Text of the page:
“We focus on helping youth gain confidence and self-esteem, understand that there is not one kind of leader, that everyone can be a leader. We coach them in team work and giving honest feedback through a framework from The Leadership Challenge, which distils research into who we follow and what we respect in leaders. It essentially boils down to five things: Model the Way, Inspire a Shared Vision, Challenge the Process, Enable Others to Act and Encourage the Heart. So we are giving them this framework, which James Kouzes and Barry Z. Posner developed, that they can use now and throughout their career.”
Lynn became interested in the non-profit sector in the mid-80s when he started to take positions on boards and realised there was nothing to read about the sector. He reached out to his boss Allen Jossey-Bass, the then CEO of Jossey Bass publishers, and told him that there were 400,000 non-profits in the US but no literature on leadership, strategy, governance, fundraising etc. This gave Lynn the opportunity to research a field that by 2015 had ballooned to 1,4 million organisations in the US.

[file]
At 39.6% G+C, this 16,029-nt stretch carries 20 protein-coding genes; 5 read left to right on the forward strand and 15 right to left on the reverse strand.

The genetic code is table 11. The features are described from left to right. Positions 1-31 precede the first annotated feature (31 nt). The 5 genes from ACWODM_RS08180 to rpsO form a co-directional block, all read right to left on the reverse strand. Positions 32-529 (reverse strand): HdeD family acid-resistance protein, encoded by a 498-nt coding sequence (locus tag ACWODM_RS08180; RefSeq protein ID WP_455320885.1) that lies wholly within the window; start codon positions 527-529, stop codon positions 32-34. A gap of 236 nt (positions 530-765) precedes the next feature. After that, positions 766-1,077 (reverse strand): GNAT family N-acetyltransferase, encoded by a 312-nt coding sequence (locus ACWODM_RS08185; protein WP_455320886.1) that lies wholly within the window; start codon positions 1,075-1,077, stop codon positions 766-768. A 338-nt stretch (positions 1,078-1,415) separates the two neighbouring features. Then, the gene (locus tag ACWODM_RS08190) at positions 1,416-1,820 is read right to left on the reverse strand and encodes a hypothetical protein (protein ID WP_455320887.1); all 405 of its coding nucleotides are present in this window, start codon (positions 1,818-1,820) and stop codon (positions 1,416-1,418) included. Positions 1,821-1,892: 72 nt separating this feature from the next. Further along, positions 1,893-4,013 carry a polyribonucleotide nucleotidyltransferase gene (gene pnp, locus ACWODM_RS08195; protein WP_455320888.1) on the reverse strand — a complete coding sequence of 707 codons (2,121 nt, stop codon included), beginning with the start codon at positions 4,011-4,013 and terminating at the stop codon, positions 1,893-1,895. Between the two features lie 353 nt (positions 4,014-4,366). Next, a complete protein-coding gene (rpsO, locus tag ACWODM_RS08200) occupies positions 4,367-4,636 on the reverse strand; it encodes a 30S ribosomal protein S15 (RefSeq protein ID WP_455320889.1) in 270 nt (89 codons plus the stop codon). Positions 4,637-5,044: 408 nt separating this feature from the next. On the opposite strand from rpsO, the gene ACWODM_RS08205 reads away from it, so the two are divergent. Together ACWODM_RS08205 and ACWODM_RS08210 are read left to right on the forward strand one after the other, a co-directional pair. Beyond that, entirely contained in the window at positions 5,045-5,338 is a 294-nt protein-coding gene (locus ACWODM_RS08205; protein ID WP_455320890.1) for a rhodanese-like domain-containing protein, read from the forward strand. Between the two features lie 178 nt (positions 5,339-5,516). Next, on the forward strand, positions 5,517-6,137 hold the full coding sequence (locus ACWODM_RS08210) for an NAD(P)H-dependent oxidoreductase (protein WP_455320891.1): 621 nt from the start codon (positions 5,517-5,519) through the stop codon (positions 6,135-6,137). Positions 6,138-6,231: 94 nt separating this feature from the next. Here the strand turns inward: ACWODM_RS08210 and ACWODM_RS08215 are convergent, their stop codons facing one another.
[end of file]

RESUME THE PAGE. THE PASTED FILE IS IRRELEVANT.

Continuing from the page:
“There has been an explosion and I would say that too many of them have sprung up. If people see a need they often don’t look around to see if someone is already servicing that community. When something like Covid-19 comes along it’s going to flush out a number of organisations, where they either need to merge with another organisation or close their doors. We are going to see some who are really getting laser-focused on what they do and why they do it. Resilience is key. We cannot teach people to bake and work shoulder to shoulder in our Bread Project, so our pivot is to raise additional funds to support our graduates -- we’ve educated 2000 in the last 20 years -- and many have lost their jobs. So resilience and pivots will be key and since our funders see that we are addressing the impact of Covid-19 they are much more understanding than if we would say that we can’t do anything because of this situation.”